Correlation of Recombinant Integrase Activity and Functional Preintegration Complex Formation during Acute Infection by Replication-Defective Integrase Mutant Human Immunodeficiency Virus
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CitationLi, X., Y. Koh, and A. Engelman. 2012. “Correlation of Recombinant Integrase Activity and Functional Preintegration Complex Formation during Acute Infection by Replication-Defective Integrase Mutant Human Immunodeficiency Virus.” Journal of Virology 86 (7): 3861–79. https://doi.org/10.1128/jvi.06386-11.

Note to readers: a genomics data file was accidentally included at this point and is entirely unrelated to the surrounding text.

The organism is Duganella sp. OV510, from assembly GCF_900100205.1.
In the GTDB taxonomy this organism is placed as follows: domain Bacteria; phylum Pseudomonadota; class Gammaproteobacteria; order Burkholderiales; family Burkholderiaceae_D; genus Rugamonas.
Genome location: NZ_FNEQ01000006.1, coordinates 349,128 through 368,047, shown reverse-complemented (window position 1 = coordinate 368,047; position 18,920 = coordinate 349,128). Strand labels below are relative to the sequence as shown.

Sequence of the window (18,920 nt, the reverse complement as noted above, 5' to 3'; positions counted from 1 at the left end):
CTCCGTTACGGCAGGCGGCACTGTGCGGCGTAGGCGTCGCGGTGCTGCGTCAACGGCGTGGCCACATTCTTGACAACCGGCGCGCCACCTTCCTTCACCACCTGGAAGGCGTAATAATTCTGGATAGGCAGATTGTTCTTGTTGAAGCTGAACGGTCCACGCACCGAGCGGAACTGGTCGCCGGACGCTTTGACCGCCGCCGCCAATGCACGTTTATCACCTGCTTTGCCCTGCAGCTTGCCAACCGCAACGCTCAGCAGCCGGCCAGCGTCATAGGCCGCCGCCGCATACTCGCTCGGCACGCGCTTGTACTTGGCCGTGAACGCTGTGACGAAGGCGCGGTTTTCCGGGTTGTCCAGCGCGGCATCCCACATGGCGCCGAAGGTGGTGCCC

AbstractPrevious studies characterized two types of replication-defective human immunodeficiency virus type 1 (HIV-1) integrase mutants: class I, which are specifically blocked at the integration step, and class II, which harbor additional virion production and/or reverse transcription defects. Class I mutant enzymes supported little if any metal ion-dependent 3 '-processing and DNA strand transfer activities in vitro, whereas class II enzymes displayed partial or full catalytic function in studies with simplified assay designs, suggesting that defective interaction(s) with heterologous integrase binding proteins might underlie the class II mutant viral phenotype. To address this hypothesis, class I and II mutant enzymes were interrogated under expanded sets of in vitro conditions. The majority failed to catalyze the concerted integration of two viral DNA ends into target DNA, highlighting defective integrase function as the root cause of most class II in addition to all class I mutant virus infection defects. One mutant protein, K264E, in contrast, could support the wild-type level of concerted integration activity. After accounting for its inherent reverse transcription defect, HIV-1(K264E) moreover formed preintegration complexes that supported the efficient integration of endogenous viral DNA in vitro and normal levels and sequences of 2-long terminal repeat-containing circle junctions during acute infection. K264E integrase furthermore efficiently interacted in vitro with two heterologous binding partners, LEDGF/p75 and reverse transcriptase. Our results underscore the physiological relevance of concerted integration assays for tests of integrase mutant function and suggest that the K264E mutation disrupts an interaction with an intranuclear integrase binding partner that is important for HIV-1 integration.
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